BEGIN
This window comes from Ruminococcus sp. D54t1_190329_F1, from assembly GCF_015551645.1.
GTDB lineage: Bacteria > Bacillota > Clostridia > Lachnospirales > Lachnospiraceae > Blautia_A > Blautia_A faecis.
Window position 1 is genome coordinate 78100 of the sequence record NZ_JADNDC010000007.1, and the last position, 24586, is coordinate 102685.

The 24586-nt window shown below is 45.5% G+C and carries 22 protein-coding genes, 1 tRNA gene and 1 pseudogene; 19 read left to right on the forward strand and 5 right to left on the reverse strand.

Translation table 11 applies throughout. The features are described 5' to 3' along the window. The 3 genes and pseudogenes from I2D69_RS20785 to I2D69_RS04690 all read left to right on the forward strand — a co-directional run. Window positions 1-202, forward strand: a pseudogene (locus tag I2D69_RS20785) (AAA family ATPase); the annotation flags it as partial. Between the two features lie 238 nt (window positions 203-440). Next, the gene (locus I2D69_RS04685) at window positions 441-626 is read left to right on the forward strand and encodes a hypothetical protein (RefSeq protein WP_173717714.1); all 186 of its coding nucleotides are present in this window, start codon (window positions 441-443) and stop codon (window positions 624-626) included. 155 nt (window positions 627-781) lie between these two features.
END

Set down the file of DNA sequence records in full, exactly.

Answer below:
This window comes from Ruminococcus sp. D54t1_190329_F1, from assembly GCF_015551645.1.
GTDB lineage: Bacteria > Bacillota > Clostridia > Lachnospirales > Lachnospiraceae > Blautia_A > Blautia_A faecis.
Window position 1 is genome coordinate 78100 of the sequence record NZ_JADNDC010000007.1, and the last position, 24586, is coordinate 102685.

The 24586-nt window shown below is 45.5% G+C and carries 22 protein-coding genes, 1 tRNA gene and 1 pseudogene; 19 read left to right on the forward strand and 5 right to left on the reverse strand.

Translation table 11 applies throughout. The features are described 5' to 3' along the window. The 3 genes and pseudogenes from I2D69_RS20785 to I2D69_RS04690 all read left to right on the forward strand — a co-directional run. Window positions 1-202, forward strand: a pseudogene (locus tag I2D69_RS20785) (AAA family ATPase); the annotation flags it as partial. Between the two features lie 238 nt (window positions 203-440). Next, the gene (locus I2D69_RS04685) at window positions 441-626 is read left to right on the forward strand and encodes a hypothetical protein (RefSeq protein WP_173717714.1); all 186 of its coding nucleotides are present in this window, start codon (window positions 441-443) and stop codon (window positions 624-626) included. 155 nt (window positions 627-781) lie between these two features.